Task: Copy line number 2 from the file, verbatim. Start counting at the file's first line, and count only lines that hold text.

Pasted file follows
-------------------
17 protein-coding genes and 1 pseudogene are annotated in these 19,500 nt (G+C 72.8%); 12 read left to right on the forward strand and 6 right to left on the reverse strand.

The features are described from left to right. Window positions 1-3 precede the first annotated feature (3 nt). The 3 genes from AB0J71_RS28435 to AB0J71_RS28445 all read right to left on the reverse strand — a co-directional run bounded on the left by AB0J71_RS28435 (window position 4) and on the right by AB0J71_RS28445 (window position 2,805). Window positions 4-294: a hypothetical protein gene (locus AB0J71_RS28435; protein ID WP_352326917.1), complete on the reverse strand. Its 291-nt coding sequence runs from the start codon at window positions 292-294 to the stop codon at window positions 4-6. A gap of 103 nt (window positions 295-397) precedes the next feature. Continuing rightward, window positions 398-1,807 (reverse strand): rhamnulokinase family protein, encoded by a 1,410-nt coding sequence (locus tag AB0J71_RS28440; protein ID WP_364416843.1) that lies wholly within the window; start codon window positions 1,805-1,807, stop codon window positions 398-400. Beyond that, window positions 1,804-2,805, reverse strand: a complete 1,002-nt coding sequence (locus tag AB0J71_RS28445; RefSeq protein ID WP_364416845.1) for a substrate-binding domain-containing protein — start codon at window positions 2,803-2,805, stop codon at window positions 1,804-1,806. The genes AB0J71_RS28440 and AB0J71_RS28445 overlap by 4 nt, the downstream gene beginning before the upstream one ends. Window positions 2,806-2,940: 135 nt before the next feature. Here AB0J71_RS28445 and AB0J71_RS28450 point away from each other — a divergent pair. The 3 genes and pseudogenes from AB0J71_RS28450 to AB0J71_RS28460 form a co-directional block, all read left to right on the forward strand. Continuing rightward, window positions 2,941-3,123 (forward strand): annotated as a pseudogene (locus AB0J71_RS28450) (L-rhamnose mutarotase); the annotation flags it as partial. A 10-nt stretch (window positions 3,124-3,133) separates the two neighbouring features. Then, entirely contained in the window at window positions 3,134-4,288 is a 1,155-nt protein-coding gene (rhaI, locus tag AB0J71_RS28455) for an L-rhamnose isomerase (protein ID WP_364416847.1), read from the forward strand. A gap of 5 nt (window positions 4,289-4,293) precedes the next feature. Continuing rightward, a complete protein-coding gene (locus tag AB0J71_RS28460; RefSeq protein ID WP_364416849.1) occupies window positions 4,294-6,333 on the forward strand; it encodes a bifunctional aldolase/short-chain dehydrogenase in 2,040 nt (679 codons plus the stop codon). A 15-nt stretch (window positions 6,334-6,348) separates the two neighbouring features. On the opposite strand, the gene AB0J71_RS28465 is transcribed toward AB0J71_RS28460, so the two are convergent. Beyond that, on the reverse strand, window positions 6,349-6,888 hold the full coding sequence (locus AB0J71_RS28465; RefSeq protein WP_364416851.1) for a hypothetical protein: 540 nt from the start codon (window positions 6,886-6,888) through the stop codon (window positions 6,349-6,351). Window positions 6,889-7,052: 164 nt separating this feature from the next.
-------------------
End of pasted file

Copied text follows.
The features are described from left to right. Window positions 1-3 precede the first annotated feature (3 nt). The 3 genes from AB0J71_RS28435 to AB0J71_RS28445 all read right to left on the reverse strand — a co-directional run bounded on the left by AB0J71_RS28435 (window position 4) and on the right by AB0J71_RS28445 (window position 2,805). Window positions 4-294: a hypothetical protein gene (locus AB0J71_RS28435; protein ID WP_352326917.1), complete on the reverse strand. Its 291-nt coding sequence runs from the start codon at window positions 292-294 to the stop codon at window positions 4-6. A gap of 103 nt (window positions 295-397) precedes the next feature. Continuing rightward, window positions 398-1,807 (reverse strand): rhamnulokinase family protein, encoded by a 1,410-nt coding sequence (locus tag AB0J71_RS28440; protein ID WP_364416843.1) that lies wholly within the window; start codon window positions 1,805-1,807, stop codon window positions 398-400. Beyond that, window positions 1,804-2,805, reverse strand: a complete 1,002-nt coding sequence (locus tag AB0J71_RS28445; RefSeq protein ID WP_364416845.1) for a substrate-binding domain-containing protein — start codon at window positions 2,803-2,805, stop codon at window positions 1,804-1,806. The genes AB0J71_RS28440 and AB0J71_RS28445 overlap by 4 nt, the downstream gene beginning before the upstream one ends. Window positions 2,806-2,940: 135 nt before the next feature. Here AB0J71_RS28445 and AB0J71_RS28450 point away from each other — a divergent pair. The 3 genes and pseudogenes from AB0J71_RS28450 to AB0J71_RS28460 form a co-directional block, all read left to right on the forward strand. Continuing rightward, window positions 2,941-3,123 (forward strand): annotated as a pseudogene (locus AB0J71_RS28450) (L-rhamnose mutarotase); the annotation flags it as partial. A 10-nt stretch (window positions 3,124-3,133) separates the two neighbouring features. Then, entirely contained in the window at window positions 3,134-4,288 is a 1,155-nt protein-coding gene (rhaI, locus tag AB0J71_RS28455) for an L-rhamnose isomerase (protein ID WP_364416847.1), read from the forward strand. A gap of 5 nt (window positions 4,289-4,293) precedes the next feature. Continuing rightward, a complete protein-coding gene (locus tag AB0J71_RS28460; RefSeq protein ID WP_364416849.1) occupies window positions 4,294-6,333 on the forward strand; it encodes a bifunctional aldolase/short-chain dehydrogenase in 2,040 nt (679 codons plus the stop codon). A 15-nt stretch (window positions 6,334-6,348) separates the two neighbouring features. On the opposite strand, the gene AB0J71_RS28465 is transcribed toward AB0J71_RS28460, so the two are convergent. Beyond that, on the reverse strand, window positions 6,349-6,888 hold the full coding sequence (locus AB0J71_RS28465; RefSeq protein WP_364416851.1) for a hypothetical protein: 540 nt from the start codon (window positions 6,886-6,888) through the stop codon (window positions 6,349-6,351). Window positions 6,889-7,052: 164 nt separating this feature from the next.